During the 31 days of March, we feature some of the greatest moments from the NCAA Men's Basketball Tournament in the history of ASN's family of schools. Today: Oakland University, which added another chapter to March Madness by reaching the 2005 NCAA men's basketball tournament with a 12-18 record.
Pierre Dukes hit a 3-pointer with 1.3 seconds remaining to upset top-seeded Oral Roberts 61-60 on March 8, 2005, to win the Mid-Continent Conference (now the Summit League) Tournament and an automatic bid to the NCAAs. It was Oakland's first NCAA Tournament appearance. Then the Grizzlies made history as the first No. 16 seed to win. They beat No. 16 Alabama A&M 79-69 in a play-in game, but lost to North Carolina in the first round, 96-68.
How they got there is the sports moment judged the greatest in school history. Oakland's website told the story in 2010:
This is the play that needs no introduction in Oakland University basketball circles. It's simply known as "The Shot."
Trailing Oral Roberts by two points with the clock ticking away, senior guard Pierre Dukes knocked down what is the most famous shot in school history when he sank a 3-pointer from the sideline to put the Golden Grizzlies in the NCAA Tournament for the first time in the history of the men's program. However the most famous shot in the history of the program was made by a guy who was not expected to take it.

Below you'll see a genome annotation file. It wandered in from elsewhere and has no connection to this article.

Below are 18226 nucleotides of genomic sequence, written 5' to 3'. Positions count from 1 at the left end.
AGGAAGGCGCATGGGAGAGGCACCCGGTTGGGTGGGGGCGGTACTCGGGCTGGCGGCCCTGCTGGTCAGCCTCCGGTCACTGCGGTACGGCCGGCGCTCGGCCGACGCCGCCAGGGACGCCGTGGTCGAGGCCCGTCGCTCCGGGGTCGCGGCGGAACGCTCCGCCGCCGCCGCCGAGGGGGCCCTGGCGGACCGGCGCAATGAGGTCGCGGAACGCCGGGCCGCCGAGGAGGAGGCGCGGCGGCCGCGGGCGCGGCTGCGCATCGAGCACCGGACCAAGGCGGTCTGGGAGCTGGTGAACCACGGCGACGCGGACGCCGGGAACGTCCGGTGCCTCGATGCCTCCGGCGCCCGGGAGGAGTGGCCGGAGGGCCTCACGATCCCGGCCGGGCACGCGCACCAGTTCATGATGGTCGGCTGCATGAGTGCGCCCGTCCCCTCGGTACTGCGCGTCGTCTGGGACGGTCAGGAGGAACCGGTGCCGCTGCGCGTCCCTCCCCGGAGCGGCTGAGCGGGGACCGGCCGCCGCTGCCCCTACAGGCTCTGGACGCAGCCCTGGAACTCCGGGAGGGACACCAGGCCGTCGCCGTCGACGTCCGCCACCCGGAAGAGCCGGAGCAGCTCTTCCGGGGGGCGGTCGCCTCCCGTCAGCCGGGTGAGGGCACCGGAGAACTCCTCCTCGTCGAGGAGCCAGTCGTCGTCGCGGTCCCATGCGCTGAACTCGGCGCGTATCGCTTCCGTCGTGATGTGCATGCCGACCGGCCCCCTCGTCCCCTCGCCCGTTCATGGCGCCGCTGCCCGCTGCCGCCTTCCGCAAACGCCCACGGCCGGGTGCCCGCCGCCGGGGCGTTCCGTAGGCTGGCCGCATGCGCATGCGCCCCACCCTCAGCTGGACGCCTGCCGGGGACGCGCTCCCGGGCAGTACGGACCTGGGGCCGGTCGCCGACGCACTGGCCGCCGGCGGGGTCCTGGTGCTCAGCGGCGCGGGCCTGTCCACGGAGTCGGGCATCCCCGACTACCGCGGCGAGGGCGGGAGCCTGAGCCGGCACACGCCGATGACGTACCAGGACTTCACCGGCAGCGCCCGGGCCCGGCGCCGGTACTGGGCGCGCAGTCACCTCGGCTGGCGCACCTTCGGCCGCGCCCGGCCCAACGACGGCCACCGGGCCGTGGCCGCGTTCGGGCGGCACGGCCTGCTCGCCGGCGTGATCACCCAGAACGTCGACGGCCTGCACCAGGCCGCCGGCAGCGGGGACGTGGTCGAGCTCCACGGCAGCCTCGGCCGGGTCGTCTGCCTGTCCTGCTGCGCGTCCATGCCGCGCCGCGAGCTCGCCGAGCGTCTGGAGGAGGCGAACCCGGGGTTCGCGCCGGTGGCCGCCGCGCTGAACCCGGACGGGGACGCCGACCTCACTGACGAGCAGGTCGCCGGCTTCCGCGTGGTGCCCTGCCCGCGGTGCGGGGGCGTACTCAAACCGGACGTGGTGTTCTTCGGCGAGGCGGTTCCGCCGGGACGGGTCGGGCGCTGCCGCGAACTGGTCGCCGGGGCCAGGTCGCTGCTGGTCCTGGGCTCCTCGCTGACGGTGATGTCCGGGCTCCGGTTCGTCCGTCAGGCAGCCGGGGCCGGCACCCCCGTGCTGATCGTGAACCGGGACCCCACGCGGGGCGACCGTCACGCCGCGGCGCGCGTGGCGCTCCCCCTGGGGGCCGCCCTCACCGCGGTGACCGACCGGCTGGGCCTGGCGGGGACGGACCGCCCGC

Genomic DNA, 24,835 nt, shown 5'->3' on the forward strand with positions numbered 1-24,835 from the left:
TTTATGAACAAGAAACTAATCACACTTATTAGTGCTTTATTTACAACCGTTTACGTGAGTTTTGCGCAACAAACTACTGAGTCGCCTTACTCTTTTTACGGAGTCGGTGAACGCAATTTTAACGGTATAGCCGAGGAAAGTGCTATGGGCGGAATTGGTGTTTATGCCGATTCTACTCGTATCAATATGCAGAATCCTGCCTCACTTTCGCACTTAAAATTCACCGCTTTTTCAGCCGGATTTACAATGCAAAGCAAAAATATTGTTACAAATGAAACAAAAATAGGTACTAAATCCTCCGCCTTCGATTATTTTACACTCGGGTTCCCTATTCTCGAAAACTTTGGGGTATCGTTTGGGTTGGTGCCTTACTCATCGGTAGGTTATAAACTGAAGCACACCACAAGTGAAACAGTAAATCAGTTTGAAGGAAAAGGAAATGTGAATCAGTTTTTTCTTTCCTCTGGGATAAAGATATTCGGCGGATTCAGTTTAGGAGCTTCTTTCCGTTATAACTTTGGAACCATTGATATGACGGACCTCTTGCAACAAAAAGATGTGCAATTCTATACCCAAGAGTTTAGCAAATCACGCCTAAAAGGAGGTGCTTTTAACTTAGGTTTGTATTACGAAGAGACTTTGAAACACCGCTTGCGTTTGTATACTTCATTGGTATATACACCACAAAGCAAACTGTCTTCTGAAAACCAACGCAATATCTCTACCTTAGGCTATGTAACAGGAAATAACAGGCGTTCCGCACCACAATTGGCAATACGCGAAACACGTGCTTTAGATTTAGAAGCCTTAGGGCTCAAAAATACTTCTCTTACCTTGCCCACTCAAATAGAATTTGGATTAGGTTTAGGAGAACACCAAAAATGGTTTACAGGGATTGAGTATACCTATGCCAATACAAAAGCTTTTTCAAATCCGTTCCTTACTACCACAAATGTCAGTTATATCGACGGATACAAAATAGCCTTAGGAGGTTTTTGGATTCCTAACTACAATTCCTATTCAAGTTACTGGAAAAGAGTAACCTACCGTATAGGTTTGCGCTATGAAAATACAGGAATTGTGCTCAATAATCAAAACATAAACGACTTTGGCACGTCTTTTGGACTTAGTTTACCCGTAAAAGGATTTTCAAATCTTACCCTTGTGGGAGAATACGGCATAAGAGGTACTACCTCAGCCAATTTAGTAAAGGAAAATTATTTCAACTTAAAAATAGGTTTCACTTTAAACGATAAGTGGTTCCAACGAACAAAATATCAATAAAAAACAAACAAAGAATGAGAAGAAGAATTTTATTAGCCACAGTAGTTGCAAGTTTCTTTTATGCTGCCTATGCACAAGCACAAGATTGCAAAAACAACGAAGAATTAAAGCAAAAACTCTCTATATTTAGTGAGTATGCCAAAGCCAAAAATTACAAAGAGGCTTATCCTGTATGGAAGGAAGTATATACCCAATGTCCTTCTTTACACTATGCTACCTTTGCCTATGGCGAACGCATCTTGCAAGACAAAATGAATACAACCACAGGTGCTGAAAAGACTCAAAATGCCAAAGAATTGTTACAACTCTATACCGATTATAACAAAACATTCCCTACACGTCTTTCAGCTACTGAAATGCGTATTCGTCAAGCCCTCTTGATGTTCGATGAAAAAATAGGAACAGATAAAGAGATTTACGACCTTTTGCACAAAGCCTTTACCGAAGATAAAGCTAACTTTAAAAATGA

"The play was actually for (tournament MVP) Rawle Marshall to take his guy one on one and take the shot," said Oakland University head coach Greg Kampe. "It was a great play by Rawle to make that pass because a lot of times when the star player has his number called, he will take the shot even if it's not there. You have to give Rawle credit on that play for making the pass."
While Dukes' final stat line was not overly impressive, going two for three from the floor for seven points, the results of that one shot were much greater.
"That shot made us a national story," said Kampe. "That shot made our program."
Another reason Dukes might not have been expected to make the shot was because Dukes himself wasn't sure if he even wanted to play basketball his senior season.
"He was going to quit before that season," said Kampe. "He wasn't playing a lot and he told me he just wanted to graduate. It turned out we needed him to play because we needed bodies for practice. So I offered him his scholarship, and as it turned out, he played more and more and eventually became a starter."
So the guy who didn't want to play his senior year hits the biggest shot in the history of the program. That is the definition of a storybook ending.